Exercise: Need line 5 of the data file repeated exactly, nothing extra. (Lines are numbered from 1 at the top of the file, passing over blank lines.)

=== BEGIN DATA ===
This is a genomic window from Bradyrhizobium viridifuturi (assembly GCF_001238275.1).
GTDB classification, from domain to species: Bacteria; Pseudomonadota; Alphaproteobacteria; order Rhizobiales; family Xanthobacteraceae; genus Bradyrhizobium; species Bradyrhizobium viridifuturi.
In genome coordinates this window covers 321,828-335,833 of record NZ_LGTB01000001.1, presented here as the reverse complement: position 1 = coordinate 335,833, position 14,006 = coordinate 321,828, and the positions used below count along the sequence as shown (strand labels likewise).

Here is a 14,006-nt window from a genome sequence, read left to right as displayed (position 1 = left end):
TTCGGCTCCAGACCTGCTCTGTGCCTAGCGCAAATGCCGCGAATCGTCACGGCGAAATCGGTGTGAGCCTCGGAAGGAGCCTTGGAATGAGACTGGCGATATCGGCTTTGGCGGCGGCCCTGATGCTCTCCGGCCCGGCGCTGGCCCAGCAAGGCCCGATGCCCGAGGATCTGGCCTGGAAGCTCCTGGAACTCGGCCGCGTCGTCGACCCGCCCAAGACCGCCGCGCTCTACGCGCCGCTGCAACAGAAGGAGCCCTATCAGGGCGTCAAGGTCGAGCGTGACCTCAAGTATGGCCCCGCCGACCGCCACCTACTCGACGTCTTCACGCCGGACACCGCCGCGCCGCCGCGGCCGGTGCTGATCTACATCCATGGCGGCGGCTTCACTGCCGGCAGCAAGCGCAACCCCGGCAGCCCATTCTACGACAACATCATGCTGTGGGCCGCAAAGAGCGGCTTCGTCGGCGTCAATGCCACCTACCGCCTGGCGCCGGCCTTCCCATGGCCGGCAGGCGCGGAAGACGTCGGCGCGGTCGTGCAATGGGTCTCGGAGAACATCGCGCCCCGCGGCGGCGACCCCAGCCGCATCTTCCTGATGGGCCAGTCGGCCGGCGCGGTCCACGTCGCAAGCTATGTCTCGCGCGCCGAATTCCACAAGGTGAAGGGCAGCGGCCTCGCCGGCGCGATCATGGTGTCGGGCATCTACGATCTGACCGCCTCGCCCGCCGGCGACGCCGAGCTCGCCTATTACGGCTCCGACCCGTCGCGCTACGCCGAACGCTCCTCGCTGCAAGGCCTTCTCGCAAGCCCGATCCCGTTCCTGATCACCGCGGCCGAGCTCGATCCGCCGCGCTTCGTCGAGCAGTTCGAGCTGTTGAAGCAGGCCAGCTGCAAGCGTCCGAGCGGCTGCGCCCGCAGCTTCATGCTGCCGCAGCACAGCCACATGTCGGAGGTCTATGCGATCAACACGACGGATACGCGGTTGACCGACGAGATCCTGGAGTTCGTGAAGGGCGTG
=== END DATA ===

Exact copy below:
TTCGGCTCCAGACCTGCTCTGTGCCTAGCGCAAATGCCGCGAATCGTCACGGCGAAATCGGTGTGAGCCTCGGAAGGAGCCTTGGAATGAGACTGGCGATATCGGCTTTGGCGGCGGCCCTGATGCTCTCCGGCCCGGCGCTGGCCCAGCAAGGCCCGATGCCCGAGGATCTGGCCTGGAAGCTCCTGGAACTCGGCCGCGTCGTCGACCCGCCCAAGACCGCCGCGCTCTACGCGCCGCTGCAACAGAAGGAGCCCTATCAGGGCGTCAAGGTCGAGCGTGACCTCAAGTATGGCCCCGCCGACCGCCACCTACTCGACGTCTTCACGCCGGACACCGCCGCGCCGCCGCGGCCGGTGCTGATCTACATCCATGGCGGCGGCTTCACTGCCGGCAGCAAGCGCAACCCCGGCAGCCCATTCTACGACAACATCATGCTGTGGGCCGCAAAGAGCGGCTTCGTCGGCGTCAATGCCACCTACCGCCTGGCGCCGGCCTTCCCATGGCCGGCAGGCGCGGAAGACGTCGGCGCGGTCGTGCAATGGGTCTCGGAGAACATCGCGCCCCGCGGCGGCGACCCCAGCCGCATCTTCCTGATGGGCCAGTCGGCCGGCGCGGTCCACGTCGCAAGCTATGTCTCGCGCGCCGAATTCCACAAGGTGAAGGGCAGCGGCCTCGCCGGCGCGATCATGGTGTCGGGCATCTACGATCTGACCGCCTCGCCCGCCGGCGACGCCGAGCTCGCCTATTACGGCTCCGACCCGTCGCGCTACGCCGAACGCTCCTCGCTGCAAGGCCTTCTCGCAAGCCCGATCCCGTTCCTGATCACCGCGGCCGAGCTCGATCCGCCGCGCTTCGTCGAGCAGTTCGAGCTGTTGAAGCAGGCCAGCTGCAAGCGTCCGAGCGGCTGCGCCCGCAGCTTCATGCTGCCGCAGCACAGCCACATGTCGGAGGTCTATGCGATCAACACGACGGATACGCGGTTGACCGACGAGATCCTGGAGTTCGTGAAGGGCGTG